Cultural Changes and the Church
The idea for the Pony Express came out of necessity. California had experienced a gold rush, they were part of the still growing union of states and the population living there needed to be able to have fast reliable communication with the rest of the country back east. To that end, the Central Overland California and Pikes Peak Express Company established a mail relay system. The system was a series of stations which had fresh horses. The goal was to build the stations no more than 10 miles apart, the distance a horse could run at top speed without needing to rest. The system was elaborate. There were swing stations which only had fresh horses, and home stations in which the riders could rest after riding 75 miles in a day. The riders were young men, no older than 18, no more than 125 lbs, who had the courage to ride at full speed through all of the dangers along the trail. About 187 stations were built and over 400 horses were purchased for the project. The horses along with the 120 riders and several hundred personnel worked together to deliver mail across the western wilderness in four days. The Pony Express was an organizational and operational success!
However the system that started its operation on April 3rd 1860, closed its operations on October 26, 1861, two days after the transcontinental telegraph reached Sacramento, CA. Even though the Pony Express system had done nothing wrong, something new came along and made what they were doing obsolete.
In the church, we also can have traditions and practices which may no longer serve us well. For example, the practice of a bride walking down an aisle runner in the sanctuary was once something that was done out of necessity. In the eras when most streets were unpaved and churches were un carpeted, the guests coming to the wedding would track mud into the church on their boots and shoes. By the time that the bride was to walk down the center aisle, the route could be filled with dirt which would leave unsightly streaks on a wedding dress and possibly ruin it for any future daughter to potentially use. To protect the bride’s dress and train, an aisle runner was put down for the bride to walk on. Over the years, the reason for the aisle runner was forgotten, and still today, brides will often pay for them and incorporate this expensive item into their wedding plans; even though their original purpose has in many cases become obsolete.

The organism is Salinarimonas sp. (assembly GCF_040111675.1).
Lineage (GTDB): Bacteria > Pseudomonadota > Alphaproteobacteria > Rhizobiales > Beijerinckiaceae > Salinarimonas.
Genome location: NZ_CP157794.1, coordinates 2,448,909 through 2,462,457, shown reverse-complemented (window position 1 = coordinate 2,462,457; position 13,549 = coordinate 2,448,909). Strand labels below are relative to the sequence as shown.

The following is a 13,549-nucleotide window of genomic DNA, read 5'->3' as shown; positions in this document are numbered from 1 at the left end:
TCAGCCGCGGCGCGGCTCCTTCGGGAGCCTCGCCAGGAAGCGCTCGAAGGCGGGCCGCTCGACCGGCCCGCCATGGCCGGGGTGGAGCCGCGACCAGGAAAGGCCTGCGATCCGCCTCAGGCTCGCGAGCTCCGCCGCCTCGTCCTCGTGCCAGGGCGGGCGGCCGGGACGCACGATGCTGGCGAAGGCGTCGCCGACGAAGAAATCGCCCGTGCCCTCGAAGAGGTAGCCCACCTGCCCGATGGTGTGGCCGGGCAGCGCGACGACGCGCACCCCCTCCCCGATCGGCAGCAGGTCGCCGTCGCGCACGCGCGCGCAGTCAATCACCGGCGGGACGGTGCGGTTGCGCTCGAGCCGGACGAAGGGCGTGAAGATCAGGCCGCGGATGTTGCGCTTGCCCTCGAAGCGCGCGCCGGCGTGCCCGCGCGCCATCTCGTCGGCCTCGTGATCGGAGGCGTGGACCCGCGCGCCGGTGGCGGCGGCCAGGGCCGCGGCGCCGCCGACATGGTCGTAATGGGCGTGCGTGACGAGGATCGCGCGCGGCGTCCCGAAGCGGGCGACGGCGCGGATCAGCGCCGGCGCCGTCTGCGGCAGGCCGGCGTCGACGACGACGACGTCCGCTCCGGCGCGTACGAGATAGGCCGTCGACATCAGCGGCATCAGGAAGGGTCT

As culture changes around us, as good stewards of God’s time and resources, we as a church must constantly ask ourselves if the way that we are doing things is still in step with the way that things work today. Are we really meeting a need with what we are doing? Or are we just feeding the horses in our own version of a Pony Express?